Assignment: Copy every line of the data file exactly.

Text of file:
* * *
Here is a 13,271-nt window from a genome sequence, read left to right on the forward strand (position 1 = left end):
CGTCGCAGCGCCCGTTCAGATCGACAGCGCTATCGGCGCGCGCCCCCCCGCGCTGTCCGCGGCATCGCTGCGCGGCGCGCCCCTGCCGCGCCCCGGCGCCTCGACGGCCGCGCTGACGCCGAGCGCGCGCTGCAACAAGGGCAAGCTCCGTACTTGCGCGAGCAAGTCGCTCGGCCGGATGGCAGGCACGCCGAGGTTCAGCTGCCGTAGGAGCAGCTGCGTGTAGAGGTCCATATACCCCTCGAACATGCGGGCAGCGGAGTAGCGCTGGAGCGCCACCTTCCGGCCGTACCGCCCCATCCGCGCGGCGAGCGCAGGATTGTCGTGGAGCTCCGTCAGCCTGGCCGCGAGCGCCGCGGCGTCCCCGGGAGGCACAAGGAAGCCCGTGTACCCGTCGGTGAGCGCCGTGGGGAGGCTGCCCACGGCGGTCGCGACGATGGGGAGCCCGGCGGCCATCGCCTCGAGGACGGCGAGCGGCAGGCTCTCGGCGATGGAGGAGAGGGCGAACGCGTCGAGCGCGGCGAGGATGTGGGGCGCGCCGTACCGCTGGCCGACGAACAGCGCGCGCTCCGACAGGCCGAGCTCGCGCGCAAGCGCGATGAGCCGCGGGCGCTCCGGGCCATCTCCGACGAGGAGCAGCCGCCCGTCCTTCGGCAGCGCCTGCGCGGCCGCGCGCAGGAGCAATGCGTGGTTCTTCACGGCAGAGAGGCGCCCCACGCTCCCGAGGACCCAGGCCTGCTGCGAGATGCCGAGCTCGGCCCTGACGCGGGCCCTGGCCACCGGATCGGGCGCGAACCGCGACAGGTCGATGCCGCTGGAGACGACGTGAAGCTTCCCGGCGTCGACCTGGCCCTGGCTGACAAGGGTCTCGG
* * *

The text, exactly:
Here is a 13,271-nt window from a genome sequence, read left to right on the forward strand (position 1 = left end):
CGTCGCAGCGCCCGTTCAGATCGACAGCGCTATCGGCGCGCGCCCCCCCGCGCTGTCCGCGGCATCGCTGCGCGGCGCGCCCCTGCCGCGCCCCGGCGCCTCGACGGCCGCGCTGACGCCGAGCGCGCGCTGCAACAAGGGCAAGCTCCGTACTTGCGCGAGCAAGTCGCTCGGCCGGATGGCAGGCACGCCGAGGTTCAGCTGCCGTAGGAGCAGCTGCGTGTAGAGGTCCATATACCCCTCGAACATGCGGGCAGCGGAGTAGCGCTGGAGCGCCACCTTCCGGCCGTACCGCCCCATCCGCGCGGCGAGCGCAGGATTGTCGTGGAGCTCCGTCAGCCTGGCCGCGAGCGCCGCGGCGTCCCCGGGAGGCACAAGGAAGCCCGTGTACCCGTCGGTGAGCGCCGTGGGGAGGCTGCCCACGGCGGTCGCGACGATGGGGAGCCCGGCGGCCATCGCCTCGAGGACGGCGAGCGGCAGGCTCTCGGCGATGGAGGAGAGGGCGAACGCGTCGAGCGCGGCGAGGATGTGGGGCGCGCCGTACCGCTGGCCGACGAACAGCGCGCGCTCCGACAGGCCGAGCTCGCGCGCAAGCGCGATGAGCCGCGGGCGCTCCGGGCCATCTCCGACGAGGAGCAGCCGCCCGTCCTTCGGCAGCGCCTGCGCGGCCGCGCGCAGGAGCAATGCGTGGTTCTTCACGGCAGAGAGGCGCCCCACGCTCCCGAGGACCCAGGCCTGCTGCGAGATGCCGAGCTCGGCCCTGACGCGGGCCCTGGCCACCGGATCGGGCGCGAACCGCGACAGGTCGATGCCGCTGGAGACGACGTGAAGCTTCCCGGCGTCGACCTGGCCCTGGCTGACAAGGGTCTCGG